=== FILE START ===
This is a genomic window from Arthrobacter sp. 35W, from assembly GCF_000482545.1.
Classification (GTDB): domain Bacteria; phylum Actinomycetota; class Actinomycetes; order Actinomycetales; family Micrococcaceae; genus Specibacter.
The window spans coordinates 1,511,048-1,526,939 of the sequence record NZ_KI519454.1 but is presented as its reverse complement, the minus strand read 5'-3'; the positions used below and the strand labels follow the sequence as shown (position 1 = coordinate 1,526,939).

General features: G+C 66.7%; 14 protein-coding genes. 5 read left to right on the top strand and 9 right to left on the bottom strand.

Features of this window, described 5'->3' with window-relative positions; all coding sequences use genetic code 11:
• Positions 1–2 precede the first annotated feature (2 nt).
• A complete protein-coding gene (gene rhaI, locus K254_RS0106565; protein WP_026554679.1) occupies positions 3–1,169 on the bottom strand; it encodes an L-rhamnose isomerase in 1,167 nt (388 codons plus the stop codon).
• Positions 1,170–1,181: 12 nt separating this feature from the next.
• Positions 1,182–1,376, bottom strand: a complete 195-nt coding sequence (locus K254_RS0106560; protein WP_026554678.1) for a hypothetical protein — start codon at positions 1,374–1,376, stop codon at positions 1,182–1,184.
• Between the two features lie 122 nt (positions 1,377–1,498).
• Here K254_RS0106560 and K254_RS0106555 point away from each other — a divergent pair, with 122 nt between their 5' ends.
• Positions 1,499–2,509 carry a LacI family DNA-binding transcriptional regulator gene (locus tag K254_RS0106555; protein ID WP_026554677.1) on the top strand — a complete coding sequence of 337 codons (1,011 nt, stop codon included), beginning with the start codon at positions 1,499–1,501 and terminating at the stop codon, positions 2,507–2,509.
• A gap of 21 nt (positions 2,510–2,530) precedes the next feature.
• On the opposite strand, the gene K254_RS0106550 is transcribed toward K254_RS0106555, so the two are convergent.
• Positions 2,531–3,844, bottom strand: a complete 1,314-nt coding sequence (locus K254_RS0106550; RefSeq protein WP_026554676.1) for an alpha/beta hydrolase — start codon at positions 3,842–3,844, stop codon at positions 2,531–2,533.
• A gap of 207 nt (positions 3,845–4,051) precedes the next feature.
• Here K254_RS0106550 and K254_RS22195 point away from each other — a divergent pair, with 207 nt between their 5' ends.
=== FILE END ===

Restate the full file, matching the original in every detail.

This is a genomic window from Arthrobacter sp. 35W, from assembly GCF_000482545.1.
Classification (GTDB): domain Bacteria; phylum Actinomycetota; class Actinomycetes; order Actinomycetales; family Micrococcaceae; genus Specibacter.
The window spans coordinates 1,511,048-1,526,939 of the sequence record NZ_KI519454.1 but is presented as its reverse complement, the minus strand read 5'-3'; the positions used below and the strand labels follow the sequence as shown (position 1 = coordinate 1,526,939).

General features: G+C 66.7%; 14 protein-coding genes. 5 read left to right on the top strand and 9 right to left on the bottom strand.

Features of this window, described 5'->3' with window-relative positions; all coding sequences use genetic code 11:
• Positions 1–2 precede the first annotated feature (2 nt).
• A complete protein-coding gene (gene rhaI, locus K254_RS0106565; protein WP_026554679.1) occupies positions 3–1,169 on the bottom strand; it encodes an L-rhamnose isomerase in 1,167 nt (388 codons plus the stop codon).
• Positions 1,170–1,181: 12 nt separating this feature from the next.
• Positions 1,182–1,376, bottom strand: a complete 195-nt coding sequence (locus K254_RS0106560; protein WP_026554678.1) for a hypothetical protein — start codon at positions 1,374–1,376, stop codon at positions 1,182–1,184.
• Between the two features lie 122 nt (positions 1,377–1,498).
• Here K254_RS0106560 and K254_RS0106555 point away from each other — a divergent pair, with 122 nt between their 5' ends.
• Positions 1,499–2,509 carry a LacI family DNA-binding transcriptional regulator gene (locus tag K254_RS0106555; protein ID WP_026554677.1) on the top strand — a complete coding sequence of 337 codons (1,011 nt, stop codon included), beginning with the start codon at positions 1,499–1,501 and terminating at the stop codon, positions 2,507–2,509.
• A gap of 21 nt (positions 2,510–2,530) precedes the next feature.
• On the opposite strand, the gene K254_RS0106550 is transcribed toward K254_RS0106555, so the two are convergent.
• Positions 2,531–3,844, bottom strand: a complete 1,314-nt coding sequence (locus K254_RS0106550; RefSeq protein WP_026554676.1) for an alpha/beta hydrolase — start codon at positions 3,842–3,844, stop codon at positions 2,531–2,533.
• A gap of 207 nt (positions 3,845–4,051) precedes the next feature.
• Here K254_RS0106550 and K254_RS22195 point away from each other — a divergent pair, with 207 nt between their 5' ends.